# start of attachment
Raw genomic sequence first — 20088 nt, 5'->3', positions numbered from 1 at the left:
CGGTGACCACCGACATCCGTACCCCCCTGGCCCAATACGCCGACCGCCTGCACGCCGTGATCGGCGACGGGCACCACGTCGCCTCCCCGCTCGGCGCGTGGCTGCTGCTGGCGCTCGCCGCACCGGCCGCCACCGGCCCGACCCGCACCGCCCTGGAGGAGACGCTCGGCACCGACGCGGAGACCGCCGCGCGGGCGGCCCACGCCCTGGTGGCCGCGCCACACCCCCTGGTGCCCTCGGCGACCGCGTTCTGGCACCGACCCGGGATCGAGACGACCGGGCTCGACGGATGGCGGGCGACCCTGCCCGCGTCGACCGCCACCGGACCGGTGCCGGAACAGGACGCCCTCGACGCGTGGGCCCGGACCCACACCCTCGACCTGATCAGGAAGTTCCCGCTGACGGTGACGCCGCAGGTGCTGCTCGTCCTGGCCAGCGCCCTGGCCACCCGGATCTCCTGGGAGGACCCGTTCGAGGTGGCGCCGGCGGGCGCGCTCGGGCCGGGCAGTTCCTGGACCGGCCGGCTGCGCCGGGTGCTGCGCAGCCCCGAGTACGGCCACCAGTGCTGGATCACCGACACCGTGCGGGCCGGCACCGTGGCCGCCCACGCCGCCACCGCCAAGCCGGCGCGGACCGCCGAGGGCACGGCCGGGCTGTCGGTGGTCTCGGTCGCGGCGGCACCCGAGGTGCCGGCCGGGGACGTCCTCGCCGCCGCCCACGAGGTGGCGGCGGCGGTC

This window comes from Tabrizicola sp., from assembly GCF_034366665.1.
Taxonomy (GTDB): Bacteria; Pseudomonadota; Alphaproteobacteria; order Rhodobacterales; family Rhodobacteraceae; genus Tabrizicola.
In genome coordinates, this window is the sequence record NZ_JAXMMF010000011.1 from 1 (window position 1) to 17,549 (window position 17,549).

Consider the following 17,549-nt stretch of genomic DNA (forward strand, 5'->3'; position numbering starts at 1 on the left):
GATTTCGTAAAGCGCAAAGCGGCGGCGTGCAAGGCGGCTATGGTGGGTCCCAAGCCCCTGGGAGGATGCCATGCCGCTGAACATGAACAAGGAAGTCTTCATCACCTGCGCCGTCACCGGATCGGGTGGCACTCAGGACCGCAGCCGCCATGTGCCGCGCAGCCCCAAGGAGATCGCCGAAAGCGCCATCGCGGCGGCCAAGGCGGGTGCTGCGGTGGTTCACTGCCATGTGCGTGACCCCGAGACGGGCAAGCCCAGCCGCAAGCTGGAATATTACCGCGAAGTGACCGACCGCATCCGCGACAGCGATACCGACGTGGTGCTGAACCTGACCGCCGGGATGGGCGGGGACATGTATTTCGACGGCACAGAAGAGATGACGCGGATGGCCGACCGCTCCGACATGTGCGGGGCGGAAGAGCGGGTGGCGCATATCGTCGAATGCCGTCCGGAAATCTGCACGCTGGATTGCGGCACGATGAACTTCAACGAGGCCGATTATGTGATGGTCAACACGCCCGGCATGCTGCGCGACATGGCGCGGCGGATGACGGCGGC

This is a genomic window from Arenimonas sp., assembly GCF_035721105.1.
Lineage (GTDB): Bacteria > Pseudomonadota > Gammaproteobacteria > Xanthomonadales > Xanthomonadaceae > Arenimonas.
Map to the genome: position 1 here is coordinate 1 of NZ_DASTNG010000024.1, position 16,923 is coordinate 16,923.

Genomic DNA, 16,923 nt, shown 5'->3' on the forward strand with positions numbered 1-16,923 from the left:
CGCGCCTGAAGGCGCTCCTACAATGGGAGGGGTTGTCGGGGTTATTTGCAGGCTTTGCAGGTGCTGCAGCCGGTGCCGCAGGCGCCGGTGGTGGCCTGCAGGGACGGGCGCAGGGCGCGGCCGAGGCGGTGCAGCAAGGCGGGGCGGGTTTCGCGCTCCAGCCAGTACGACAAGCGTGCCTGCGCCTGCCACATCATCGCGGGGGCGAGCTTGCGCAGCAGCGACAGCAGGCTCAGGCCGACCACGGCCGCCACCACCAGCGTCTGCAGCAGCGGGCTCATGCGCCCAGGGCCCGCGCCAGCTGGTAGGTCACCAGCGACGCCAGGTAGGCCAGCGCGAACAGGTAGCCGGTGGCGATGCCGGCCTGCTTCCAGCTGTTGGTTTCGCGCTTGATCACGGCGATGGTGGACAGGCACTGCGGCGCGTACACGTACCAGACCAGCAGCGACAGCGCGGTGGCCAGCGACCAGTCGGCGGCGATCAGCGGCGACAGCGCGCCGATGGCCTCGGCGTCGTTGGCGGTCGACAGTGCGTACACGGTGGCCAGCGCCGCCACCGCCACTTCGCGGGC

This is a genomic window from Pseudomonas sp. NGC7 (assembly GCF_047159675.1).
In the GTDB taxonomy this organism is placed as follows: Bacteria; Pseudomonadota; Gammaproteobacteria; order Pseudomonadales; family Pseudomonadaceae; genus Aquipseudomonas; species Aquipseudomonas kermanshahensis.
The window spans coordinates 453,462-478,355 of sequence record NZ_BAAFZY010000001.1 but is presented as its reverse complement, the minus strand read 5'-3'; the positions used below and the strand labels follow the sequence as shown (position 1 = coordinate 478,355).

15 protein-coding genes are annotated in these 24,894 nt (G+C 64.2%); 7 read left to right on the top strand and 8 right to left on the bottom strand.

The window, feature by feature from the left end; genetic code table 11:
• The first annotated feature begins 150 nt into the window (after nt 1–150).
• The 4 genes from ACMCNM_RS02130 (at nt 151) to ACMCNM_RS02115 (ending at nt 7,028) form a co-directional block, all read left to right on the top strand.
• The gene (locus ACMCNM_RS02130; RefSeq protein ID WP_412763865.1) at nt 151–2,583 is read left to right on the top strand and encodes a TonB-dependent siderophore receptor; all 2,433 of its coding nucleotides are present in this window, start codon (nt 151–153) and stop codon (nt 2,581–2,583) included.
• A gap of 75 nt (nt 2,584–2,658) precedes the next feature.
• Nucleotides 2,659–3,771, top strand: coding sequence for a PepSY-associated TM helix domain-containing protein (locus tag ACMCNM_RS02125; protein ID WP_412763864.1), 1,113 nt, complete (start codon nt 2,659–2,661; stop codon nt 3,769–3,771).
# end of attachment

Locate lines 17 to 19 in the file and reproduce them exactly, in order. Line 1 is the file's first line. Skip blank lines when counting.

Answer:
The window, feature by feature from the left end; genetic code table 11:
• The first annotated feature begins 150 nt into the window (after nt 1–150).
• The 4 genes from ACMCNM_RS02130 (at nt 151) to ACMCNM_RS02115 (ending at nt 7,028) form a co-directional block, all read left to right on the top strand.